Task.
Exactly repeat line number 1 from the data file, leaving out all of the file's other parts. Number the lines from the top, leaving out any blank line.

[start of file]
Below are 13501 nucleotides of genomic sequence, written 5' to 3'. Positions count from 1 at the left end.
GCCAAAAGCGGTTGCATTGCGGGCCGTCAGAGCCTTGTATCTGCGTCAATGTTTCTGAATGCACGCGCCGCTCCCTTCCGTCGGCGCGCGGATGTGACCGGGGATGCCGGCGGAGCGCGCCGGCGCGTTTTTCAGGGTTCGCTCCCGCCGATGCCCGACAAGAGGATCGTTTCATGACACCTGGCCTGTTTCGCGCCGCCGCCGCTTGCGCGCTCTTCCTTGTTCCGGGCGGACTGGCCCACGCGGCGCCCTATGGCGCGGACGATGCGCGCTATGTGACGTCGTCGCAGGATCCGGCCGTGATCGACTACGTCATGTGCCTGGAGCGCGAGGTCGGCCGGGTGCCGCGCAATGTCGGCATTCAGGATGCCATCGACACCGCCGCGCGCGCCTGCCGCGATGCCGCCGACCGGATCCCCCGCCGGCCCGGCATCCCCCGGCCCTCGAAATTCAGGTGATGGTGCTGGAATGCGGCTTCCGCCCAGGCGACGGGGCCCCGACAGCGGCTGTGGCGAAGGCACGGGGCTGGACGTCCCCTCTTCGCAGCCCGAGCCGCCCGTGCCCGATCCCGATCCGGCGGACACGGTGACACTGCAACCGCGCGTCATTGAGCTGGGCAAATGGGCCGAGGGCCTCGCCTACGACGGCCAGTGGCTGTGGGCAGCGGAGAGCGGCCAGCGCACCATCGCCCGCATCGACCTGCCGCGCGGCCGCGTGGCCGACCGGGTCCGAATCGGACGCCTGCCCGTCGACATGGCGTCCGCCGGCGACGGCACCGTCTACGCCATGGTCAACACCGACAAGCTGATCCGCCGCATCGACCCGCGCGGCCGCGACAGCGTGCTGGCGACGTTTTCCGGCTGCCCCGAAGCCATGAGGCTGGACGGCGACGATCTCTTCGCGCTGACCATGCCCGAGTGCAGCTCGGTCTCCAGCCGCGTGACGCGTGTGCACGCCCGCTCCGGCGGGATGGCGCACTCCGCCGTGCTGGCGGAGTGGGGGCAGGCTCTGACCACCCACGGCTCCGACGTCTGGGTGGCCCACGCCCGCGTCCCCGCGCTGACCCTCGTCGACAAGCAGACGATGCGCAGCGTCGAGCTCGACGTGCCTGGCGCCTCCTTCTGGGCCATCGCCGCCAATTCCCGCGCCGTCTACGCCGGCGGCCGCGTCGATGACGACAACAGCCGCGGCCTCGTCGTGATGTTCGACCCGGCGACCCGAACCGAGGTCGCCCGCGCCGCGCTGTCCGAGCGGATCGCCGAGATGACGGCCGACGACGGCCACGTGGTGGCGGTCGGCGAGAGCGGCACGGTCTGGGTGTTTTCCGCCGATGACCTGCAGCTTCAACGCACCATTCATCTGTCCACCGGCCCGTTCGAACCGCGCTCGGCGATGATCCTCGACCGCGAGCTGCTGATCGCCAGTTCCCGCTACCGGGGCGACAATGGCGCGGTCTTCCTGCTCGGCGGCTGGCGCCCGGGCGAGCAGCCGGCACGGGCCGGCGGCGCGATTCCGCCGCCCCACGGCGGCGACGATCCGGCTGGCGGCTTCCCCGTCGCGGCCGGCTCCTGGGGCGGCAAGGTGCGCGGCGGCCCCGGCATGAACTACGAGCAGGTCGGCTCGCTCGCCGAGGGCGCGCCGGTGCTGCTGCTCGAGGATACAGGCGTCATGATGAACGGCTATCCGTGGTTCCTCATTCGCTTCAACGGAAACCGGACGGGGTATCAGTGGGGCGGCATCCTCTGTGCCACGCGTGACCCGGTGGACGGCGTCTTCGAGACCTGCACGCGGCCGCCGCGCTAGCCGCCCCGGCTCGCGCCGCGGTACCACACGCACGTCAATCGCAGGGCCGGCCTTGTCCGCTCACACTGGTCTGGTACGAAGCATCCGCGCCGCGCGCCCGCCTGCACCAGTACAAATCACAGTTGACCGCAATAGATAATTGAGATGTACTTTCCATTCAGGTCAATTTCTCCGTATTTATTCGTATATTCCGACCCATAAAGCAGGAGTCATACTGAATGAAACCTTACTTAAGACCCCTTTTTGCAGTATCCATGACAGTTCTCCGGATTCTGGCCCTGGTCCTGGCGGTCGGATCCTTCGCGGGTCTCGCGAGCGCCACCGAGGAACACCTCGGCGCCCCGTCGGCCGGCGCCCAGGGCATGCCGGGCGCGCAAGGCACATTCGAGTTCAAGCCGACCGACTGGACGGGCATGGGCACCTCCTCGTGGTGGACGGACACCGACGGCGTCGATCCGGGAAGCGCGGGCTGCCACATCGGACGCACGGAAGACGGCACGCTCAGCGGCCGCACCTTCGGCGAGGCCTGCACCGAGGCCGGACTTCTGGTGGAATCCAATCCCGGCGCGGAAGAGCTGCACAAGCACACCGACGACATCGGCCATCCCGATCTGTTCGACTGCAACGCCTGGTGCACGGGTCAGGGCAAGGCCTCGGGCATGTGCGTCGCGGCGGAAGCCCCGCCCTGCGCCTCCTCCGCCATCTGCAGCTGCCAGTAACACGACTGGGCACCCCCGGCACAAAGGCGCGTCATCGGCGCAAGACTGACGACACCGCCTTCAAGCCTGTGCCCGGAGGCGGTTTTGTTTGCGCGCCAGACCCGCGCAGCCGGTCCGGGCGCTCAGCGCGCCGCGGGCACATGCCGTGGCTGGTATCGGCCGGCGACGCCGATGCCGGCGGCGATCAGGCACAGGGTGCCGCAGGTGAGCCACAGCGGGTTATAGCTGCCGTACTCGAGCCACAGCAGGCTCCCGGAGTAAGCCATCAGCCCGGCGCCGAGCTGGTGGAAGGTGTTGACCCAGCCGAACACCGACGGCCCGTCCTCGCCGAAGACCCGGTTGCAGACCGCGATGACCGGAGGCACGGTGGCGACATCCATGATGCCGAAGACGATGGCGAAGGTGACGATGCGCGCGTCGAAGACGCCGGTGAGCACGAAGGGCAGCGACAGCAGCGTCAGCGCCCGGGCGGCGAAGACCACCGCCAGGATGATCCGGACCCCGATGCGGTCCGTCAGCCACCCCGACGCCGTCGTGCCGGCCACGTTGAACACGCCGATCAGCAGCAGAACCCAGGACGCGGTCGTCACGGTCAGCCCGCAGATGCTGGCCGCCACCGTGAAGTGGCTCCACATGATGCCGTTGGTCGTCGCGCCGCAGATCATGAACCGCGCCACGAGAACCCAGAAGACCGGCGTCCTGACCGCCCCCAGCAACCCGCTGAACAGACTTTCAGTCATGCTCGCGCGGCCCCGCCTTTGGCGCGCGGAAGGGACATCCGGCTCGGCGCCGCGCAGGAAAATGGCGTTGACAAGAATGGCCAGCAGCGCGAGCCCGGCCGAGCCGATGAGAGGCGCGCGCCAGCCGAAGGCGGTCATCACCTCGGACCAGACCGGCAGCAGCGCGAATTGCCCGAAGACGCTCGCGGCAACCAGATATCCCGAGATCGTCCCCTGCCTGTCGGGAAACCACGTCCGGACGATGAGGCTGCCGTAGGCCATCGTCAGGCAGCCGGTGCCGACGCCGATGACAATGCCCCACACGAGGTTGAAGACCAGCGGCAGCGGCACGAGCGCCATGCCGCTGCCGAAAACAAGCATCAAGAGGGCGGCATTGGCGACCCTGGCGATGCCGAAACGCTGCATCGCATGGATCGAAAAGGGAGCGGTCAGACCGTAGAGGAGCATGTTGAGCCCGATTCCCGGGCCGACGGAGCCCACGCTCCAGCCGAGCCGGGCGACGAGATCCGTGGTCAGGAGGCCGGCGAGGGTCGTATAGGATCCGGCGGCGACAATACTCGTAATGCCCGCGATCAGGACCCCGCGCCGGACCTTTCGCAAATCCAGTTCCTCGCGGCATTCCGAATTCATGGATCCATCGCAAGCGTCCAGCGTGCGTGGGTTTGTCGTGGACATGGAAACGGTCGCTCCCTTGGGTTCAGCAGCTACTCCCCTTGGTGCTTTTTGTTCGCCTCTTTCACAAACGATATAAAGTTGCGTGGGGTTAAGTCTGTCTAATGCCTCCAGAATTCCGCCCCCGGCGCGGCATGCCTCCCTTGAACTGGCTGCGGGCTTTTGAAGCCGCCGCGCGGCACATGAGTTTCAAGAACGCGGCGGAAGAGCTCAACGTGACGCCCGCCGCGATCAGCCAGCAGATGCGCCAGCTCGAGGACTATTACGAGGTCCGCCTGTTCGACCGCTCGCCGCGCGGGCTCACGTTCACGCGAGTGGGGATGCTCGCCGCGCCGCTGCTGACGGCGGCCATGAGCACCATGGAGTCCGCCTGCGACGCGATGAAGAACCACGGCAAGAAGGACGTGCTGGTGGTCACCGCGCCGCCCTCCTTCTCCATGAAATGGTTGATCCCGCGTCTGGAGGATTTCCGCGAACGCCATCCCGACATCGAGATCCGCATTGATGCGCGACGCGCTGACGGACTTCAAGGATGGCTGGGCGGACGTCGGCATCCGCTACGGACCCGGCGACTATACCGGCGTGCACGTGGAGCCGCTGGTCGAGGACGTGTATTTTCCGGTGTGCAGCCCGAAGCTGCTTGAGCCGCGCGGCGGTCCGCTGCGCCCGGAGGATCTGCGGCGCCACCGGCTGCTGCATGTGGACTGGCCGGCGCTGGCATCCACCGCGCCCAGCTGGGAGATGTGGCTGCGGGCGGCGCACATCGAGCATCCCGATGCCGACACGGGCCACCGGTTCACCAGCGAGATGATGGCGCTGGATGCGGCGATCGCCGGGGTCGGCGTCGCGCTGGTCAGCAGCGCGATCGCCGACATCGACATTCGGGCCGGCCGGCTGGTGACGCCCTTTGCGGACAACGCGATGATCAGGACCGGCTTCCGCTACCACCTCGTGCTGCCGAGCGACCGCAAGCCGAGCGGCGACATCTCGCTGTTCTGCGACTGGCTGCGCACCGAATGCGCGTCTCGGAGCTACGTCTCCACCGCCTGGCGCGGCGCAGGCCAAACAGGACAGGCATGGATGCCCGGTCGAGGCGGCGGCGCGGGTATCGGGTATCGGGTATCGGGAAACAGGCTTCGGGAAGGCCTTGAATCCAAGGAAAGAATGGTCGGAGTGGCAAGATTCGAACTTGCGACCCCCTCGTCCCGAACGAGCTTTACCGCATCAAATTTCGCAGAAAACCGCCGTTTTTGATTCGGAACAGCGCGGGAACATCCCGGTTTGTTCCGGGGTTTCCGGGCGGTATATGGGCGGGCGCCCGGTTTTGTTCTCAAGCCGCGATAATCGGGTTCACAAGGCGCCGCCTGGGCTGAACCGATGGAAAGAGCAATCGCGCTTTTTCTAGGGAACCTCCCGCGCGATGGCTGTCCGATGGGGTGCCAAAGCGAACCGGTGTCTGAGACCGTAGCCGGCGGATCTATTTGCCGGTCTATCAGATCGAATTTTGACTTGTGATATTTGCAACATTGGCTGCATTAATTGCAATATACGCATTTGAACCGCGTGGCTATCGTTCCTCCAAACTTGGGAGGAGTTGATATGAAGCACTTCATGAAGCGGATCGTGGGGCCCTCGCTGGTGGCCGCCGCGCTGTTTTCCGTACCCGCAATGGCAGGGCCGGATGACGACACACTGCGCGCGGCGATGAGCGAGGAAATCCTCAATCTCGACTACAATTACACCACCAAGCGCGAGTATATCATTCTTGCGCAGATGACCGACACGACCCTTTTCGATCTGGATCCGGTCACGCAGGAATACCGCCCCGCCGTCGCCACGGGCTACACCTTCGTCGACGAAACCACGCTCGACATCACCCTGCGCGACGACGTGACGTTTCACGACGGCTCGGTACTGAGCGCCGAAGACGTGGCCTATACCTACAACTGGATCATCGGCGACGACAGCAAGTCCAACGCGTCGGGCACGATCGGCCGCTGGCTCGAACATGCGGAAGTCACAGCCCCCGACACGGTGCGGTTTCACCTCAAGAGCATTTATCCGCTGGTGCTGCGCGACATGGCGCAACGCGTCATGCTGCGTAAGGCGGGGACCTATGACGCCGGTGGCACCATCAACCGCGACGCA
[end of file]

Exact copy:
Below are 13501 nucleotides of genomic sequence, written 5' to 3'. Positions count from 1 at the left end.